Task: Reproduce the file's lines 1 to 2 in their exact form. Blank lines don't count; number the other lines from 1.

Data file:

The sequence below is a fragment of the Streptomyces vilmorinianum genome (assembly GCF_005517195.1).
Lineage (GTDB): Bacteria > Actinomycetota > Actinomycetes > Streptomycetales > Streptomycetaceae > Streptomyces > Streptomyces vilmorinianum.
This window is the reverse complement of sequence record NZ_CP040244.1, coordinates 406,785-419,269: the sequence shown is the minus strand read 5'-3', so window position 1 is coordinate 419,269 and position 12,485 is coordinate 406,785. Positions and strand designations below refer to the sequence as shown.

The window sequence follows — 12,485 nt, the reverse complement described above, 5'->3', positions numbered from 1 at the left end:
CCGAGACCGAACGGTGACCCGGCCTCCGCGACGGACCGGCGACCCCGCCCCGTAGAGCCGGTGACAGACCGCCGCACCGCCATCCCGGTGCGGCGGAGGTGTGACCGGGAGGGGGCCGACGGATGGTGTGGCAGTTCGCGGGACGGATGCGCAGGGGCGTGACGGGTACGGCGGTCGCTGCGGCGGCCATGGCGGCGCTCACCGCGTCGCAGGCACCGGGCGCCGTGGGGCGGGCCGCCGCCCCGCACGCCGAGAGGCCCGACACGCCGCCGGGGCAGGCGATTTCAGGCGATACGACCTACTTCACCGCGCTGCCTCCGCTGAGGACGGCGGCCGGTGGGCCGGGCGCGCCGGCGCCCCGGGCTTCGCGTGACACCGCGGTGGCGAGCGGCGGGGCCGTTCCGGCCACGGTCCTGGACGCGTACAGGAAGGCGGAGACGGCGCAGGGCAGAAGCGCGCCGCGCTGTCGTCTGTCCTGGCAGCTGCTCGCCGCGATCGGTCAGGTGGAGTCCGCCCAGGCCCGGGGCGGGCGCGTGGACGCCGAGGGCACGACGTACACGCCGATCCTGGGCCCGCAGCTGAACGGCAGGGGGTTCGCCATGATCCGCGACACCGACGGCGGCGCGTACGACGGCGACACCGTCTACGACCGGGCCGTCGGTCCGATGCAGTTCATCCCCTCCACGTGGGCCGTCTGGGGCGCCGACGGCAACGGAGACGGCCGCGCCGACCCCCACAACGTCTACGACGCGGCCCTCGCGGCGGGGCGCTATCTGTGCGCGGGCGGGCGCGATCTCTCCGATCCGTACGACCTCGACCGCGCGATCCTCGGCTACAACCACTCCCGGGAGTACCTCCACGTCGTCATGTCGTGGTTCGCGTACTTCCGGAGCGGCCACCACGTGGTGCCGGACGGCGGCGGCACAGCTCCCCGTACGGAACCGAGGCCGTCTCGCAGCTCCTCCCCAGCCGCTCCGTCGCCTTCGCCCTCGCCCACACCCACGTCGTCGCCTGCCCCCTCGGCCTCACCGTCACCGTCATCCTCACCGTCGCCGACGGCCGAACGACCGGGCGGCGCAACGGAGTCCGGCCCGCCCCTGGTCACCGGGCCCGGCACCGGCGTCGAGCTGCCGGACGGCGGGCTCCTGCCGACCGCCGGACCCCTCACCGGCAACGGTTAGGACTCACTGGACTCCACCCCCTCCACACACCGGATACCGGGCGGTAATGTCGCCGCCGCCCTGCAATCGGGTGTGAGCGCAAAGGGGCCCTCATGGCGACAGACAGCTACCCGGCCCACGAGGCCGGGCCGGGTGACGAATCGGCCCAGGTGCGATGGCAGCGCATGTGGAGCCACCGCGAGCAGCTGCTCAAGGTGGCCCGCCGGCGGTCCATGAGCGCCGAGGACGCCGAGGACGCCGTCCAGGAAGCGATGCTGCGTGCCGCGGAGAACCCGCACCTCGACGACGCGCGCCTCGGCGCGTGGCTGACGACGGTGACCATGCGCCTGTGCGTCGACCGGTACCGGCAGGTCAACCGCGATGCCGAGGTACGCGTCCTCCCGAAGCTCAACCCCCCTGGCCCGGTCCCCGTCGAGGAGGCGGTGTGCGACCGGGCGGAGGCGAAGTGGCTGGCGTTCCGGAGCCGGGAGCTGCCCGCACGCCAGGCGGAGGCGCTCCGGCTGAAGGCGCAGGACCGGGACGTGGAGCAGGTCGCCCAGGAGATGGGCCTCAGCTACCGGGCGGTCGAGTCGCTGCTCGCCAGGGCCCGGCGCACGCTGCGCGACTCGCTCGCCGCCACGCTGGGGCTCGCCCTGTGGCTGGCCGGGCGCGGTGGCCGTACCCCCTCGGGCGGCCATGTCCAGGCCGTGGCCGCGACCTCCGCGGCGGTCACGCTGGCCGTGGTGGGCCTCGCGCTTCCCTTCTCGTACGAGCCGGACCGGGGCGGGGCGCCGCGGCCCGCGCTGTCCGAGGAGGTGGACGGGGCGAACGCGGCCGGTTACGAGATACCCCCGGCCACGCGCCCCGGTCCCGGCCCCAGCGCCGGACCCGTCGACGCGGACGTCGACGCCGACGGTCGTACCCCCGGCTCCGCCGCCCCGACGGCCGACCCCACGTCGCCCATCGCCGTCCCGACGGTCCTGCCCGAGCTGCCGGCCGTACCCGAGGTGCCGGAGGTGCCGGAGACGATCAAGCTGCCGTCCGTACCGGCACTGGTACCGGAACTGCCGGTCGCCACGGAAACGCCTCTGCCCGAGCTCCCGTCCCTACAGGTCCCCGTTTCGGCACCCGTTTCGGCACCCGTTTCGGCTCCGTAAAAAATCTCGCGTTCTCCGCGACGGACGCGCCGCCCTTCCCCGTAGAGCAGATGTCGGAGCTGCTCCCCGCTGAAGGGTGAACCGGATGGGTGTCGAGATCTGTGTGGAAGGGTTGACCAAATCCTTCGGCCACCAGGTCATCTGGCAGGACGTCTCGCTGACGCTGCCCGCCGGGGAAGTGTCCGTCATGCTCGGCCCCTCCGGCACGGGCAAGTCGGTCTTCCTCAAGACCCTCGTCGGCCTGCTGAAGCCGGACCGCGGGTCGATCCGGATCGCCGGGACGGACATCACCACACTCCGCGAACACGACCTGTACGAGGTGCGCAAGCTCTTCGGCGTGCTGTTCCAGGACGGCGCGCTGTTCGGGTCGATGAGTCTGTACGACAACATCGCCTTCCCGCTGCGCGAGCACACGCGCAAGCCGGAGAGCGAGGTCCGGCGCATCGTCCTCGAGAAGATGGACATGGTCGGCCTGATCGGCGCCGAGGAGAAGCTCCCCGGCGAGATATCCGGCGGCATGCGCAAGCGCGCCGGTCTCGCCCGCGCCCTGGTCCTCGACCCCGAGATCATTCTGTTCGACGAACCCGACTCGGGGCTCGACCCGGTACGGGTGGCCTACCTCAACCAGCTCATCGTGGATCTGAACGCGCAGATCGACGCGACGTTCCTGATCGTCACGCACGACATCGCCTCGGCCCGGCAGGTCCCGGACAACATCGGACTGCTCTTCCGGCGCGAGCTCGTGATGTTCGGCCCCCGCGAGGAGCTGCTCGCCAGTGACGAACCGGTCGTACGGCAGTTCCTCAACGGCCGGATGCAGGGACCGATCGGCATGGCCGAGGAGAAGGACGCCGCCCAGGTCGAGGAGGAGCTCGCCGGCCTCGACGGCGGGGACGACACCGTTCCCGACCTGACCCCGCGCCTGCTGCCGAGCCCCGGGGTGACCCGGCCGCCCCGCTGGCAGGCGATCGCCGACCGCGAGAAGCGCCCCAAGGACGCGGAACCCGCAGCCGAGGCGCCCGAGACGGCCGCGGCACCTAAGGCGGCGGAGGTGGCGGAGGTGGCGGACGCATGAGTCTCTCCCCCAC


The sequence below is a fragment of the Streptomyces vilmorinianum genome (assembly GCF_005517195.1).
Lineage (GTDB): Bacteria > Actinomycetota > Actinomycetes > Streptomycetales > Streptomycetaceae > Streptomyces > Streptomyces vilmorinianum.